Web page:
Lockdown Life In China

By Azlimi Zakaria

The year 2020 had the world gone viral with COVID-19, both literally and figuratively.

The sneaky culprit COVID-19 virus had found the best way to spread among us humans via our daily (bad) habits, like not keeping our unwashed hands to ourselves or not covering our mouths and noses when we sneezed.

Due to this, within months the outbreak had turned itself into a global pandemic.

Serving in one of the Malaysian Consulates-General in China, we experienced everything first before catchphrases like “new normal” and “social distancing” became the global mantra.  

The capital of the Guangxi Zhuang Autonomous Region, Nanning is a low-risk city.  It was also the city where I lived. Despite that, the ripple effect of the infection was just as dramatic as the other higher-risk cities in China.  

For instance, at the beginning of the outbreak here, almost all of the essential items and foodstuff were cleanout at the supermarkets as paranoia was beginning to build up among the general population.

In the meantime, all residential places, premises, and establishments had employed strict health screening for every entry and exit while pharmacies began keeping records of those purchasing any sort of cough medications.  

During the height of the infection, Nanning was desolated like a ghost town.  

The writer Azlimi Zakaria

The foggy wintry chill, coupled with the feel of an abandoned city had turned Nanning into the perfect backdrop for a post-apocalyptic zombie movie.  

The once busy offices and departments were closed, the normally bustling roads and streets were left quiet, the gregarious malls, premises, and recreational establishments were empty, and the parks stood still with the occasional chirps of wild birds.  

Nonetheless like any other truly essential services, the Consulate General of Malaysia had to continue its operation to serve the public, more so during this unprecedented and challenging time.

At least three days a week the office was opened to cater for the needs of Malaysians in distress, while the rest of the week would be from home.  

Most of the times, buckets upon buckets of midnight oil were burned to ensure all Malaysians here, especially the stranded tourists found a safe passage home.

Quite a number of these cases revolved around Malaysian tourists who were stranded in far to reach counties within the Guangxi Zhuang Autonomous Region or its neighbouring Guizhou Province.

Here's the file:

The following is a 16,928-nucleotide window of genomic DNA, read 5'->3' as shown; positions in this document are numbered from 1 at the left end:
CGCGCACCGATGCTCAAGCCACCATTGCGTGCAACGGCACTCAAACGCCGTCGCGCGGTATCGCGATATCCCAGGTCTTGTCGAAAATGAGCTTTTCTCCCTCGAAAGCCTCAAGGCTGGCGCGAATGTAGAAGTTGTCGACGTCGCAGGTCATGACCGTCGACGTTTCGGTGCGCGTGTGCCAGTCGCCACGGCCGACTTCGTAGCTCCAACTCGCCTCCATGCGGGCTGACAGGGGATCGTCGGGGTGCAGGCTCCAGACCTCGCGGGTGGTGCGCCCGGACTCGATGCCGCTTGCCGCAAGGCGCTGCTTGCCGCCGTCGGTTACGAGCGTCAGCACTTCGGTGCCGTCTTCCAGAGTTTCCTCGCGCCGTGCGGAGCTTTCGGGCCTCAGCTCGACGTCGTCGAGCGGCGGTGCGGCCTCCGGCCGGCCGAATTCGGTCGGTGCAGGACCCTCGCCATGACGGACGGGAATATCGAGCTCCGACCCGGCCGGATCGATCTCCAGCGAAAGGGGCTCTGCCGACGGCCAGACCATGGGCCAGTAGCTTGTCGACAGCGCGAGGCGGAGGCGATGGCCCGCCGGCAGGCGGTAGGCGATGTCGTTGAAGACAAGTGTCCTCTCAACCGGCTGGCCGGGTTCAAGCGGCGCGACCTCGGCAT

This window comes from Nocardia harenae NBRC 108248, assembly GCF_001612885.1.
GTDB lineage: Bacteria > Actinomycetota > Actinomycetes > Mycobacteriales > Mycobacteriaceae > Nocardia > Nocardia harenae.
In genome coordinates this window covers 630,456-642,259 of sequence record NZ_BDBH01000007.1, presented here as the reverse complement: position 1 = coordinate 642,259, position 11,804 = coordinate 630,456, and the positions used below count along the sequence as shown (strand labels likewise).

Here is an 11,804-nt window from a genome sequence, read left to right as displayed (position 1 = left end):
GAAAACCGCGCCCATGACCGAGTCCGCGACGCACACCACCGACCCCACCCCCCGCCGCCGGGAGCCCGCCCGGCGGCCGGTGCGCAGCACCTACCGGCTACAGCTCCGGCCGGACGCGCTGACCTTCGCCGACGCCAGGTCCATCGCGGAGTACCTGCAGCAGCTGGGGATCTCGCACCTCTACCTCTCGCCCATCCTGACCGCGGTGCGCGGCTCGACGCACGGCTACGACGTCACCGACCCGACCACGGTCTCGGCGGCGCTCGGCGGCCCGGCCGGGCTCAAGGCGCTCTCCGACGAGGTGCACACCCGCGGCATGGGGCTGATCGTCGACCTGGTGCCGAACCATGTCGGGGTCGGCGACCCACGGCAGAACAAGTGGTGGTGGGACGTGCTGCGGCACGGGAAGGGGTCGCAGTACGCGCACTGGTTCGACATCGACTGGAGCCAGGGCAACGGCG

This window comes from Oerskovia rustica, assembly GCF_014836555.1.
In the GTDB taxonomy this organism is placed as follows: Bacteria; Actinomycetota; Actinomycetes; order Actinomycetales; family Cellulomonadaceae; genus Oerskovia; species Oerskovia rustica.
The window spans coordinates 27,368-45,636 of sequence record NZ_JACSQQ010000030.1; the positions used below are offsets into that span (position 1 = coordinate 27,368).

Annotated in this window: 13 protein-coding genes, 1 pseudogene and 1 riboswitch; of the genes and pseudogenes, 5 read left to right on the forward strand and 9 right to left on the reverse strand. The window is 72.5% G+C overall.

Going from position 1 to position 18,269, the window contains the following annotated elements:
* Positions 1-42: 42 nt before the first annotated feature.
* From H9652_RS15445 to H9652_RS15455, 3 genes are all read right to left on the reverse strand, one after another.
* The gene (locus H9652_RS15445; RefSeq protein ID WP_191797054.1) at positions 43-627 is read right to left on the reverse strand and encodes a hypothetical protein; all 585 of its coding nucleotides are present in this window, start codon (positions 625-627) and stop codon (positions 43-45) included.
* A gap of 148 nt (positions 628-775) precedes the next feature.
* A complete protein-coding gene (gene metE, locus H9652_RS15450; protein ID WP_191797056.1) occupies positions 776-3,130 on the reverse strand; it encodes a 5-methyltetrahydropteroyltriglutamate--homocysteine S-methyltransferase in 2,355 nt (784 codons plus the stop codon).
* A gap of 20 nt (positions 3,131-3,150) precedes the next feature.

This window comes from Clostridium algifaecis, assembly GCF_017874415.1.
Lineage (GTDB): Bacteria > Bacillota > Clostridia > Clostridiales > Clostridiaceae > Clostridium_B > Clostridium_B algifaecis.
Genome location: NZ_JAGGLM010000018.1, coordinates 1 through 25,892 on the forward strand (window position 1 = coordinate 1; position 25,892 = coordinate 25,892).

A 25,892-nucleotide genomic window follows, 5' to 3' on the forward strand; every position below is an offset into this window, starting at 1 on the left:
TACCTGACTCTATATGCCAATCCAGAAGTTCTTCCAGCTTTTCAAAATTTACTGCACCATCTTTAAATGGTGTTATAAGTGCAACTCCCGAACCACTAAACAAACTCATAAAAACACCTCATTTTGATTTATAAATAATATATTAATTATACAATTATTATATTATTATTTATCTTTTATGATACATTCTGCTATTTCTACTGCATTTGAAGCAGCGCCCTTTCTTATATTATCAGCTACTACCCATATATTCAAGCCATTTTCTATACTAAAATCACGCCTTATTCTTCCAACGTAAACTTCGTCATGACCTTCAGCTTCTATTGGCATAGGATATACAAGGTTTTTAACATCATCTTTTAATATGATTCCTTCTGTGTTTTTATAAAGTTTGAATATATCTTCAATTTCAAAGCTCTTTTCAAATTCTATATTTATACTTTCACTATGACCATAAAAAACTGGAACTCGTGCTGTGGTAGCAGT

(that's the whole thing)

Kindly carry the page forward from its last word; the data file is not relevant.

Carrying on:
As each county had its own movement control order, most of these Malaysian tourists were either stuck inside or unable to cross the necessary counties before reaching the airport.

If things were not complicated enough, airlines had begun rescheduling, limiting, and even cancelling their flights due to the spreading infection.

Fortunately, the government agencies such as the local Foreign Affairs Offices and Police Departments in both Guangxi and Guizhou had been more than forthcoming in assisting the Malaysian Consulate General in Nanning to play our role during this unprecedented time.  

We could not possibly have served as effective as we did without their assistance as well as the cooperation was given by Malaysians here.

Personally, I can never thank all the parties concerned enough.

It should be mentioned here that as an act of reciprocity and friendship, China had contributed medical assistance to Malaysia following the country’s earlier medical contribution to China when the virus became an outbreak there in the earlier part of 2020.  

On top of that, the Malaysian Government has recently announced that everybody in Malaysia, regardless of nationalities and status would be given free vaccination in the effort to create Malaysia as a safe haven against the pandemic.    

To date, most of the Malaysian students studying in Guangxi are still in Malaysia since the beginning of last year as their universities have opted for online learning, and flights have yet to return to their original routes and schedules.

Having said the above, the situation in Nanning has gone back to almost normal with nearly everything functioning in full swing, although the mass congregation is still restricted. 

On the economic front, despite the crippling effect of the pandemic, Malaysia’s trade with China has remained solid. 

In 2020, China continued to be our biggest export destination, while ASEAN had emerged to become China’s biggest trading partner.

The annual event of China-ASEAN Expo (CAEXPO), the biggest international event in Guangxi, was held successfully in 2020 albeit with a new format adapted to the ongoing pandemic. 

Through combined efforts of the Malaysian business exhibitors and Malaysian agencies here, Malaysia had once again become one of the biggest and most successful participants in last year’s exposition.    

All in all, with the discovery of the vaccine and its mass production as well as the continuous studies on the virus, I am hopeful that the year 2021 would see the world marching in the right direction in the fight against the pandemic.

I suppose that if we really really really have to find a glimmer of positivity amidst this calamity, it could be said that the pandemic has served as a testament of our spirit in humanity and togetherness as citizens of the world facing adversity, regardless of creeds or colours.              

About the Author: Azlimi Zakaria is the Malaysian Consul-General in Nanning, China. He can be reached at mwnanning@kln.gov.my

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